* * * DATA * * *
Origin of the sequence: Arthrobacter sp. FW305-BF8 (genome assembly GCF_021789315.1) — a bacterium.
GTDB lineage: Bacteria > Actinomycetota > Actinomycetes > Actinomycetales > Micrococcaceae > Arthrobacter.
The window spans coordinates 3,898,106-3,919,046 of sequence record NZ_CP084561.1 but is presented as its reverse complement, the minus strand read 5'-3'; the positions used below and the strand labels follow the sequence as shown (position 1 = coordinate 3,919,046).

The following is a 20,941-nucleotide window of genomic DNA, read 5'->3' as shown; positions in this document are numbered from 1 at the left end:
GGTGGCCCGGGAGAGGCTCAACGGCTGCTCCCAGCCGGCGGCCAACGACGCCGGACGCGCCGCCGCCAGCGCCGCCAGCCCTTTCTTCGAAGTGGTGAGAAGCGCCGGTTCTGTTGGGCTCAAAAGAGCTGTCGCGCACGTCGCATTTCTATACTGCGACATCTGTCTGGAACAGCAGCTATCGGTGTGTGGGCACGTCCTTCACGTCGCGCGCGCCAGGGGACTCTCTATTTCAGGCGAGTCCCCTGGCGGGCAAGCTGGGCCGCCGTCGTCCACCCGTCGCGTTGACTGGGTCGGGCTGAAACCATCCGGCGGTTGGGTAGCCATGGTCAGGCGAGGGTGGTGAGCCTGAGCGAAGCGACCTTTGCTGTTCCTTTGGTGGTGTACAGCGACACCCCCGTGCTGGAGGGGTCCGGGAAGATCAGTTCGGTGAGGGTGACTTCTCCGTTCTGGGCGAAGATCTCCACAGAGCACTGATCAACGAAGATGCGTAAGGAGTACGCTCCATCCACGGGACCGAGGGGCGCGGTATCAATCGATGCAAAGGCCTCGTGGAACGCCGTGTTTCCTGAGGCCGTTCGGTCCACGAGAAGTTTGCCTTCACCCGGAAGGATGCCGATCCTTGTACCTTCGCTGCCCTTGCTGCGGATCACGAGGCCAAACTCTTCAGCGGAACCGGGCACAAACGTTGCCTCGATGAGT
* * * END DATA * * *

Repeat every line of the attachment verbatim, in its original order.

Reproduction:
Origin of the sequence: Arthrobacter sp. FW305-BF8 (genome assembly GCF_021789315.1) — a bacterium.
GTDB lineage: Bacteria > Actinomycetota > Actinomycetes > Actinomycetales > Micrococcaceae > Arthrobacter.
The window spans coordinates 3,898,106-3,919,046 of sequence record NZ_CP084561.1 but is presented as its reverse complement, the minus strand read 5'-3'; the positions used below and the strand labels follow the sequence as shown (position 1 = coordinate 3,919,046).

The following is a 20,941-nucleotide window of genomic DNA, read 5'->3' as shown; positions in this document are numbered from 1 at the left end:
GGTGGCCCGGGAGAGGCTCAACGGCTGCTCCCAGCCGGCGGCCAACGACGCCGGACGCGCCGCCGCCAGCGCCGCCAGCCCTTTCTTCGAAGTGGTGAGAAGCGCCGGTTCTGTTGGGCTCAAAAGAGCTGTCGCGCACGTCGCATTTCTATACTGCGACATCTGTCTGGAACAGCAGCTATCGGTGTGTGGGCACGTCCTTCACGTCGCGCGCGCCAGGGGACTCTCTATTTCAGGCGAGTCCCCTGGCGGGCAAGCTGGGCCGCCGTCGTCCACCCGTCGCGTTGACTGGGTCGGGCTGAAACCATCCGGCGGTTGGGTAGCCATGGTCAGGCGAGGGTGGTGAGCCTGAGCGAAGCGACCTTTGCTGTTCCTTTGGTGGTGTACAGCGACACCCCCGTGCTGGAGGGGTCCGGGAAGATCAGTTCGGTGAGGGTGACTTCTCCGTTCTGGGCGAAGATCTCCACAGAGCACTGATCAACGAAGATGCGTAAGGAGTACGCTCCATCCACGGGACCGAGGGGCGCGGTATCAATCGATGCAAAGGCCTCGTGGAACGCCGTGTTTCCTGAGGCCGTTCGGTCCACGAGAAGTTTGCCTTCACCCGGAAGGATGCCGATCCTTGTACCTTCGCTGCCCTTGCTGCGGATCACGAGGCCAAACTCTTCAGCGGAACCGGGCACAAACGTTGCCTCGATGAGT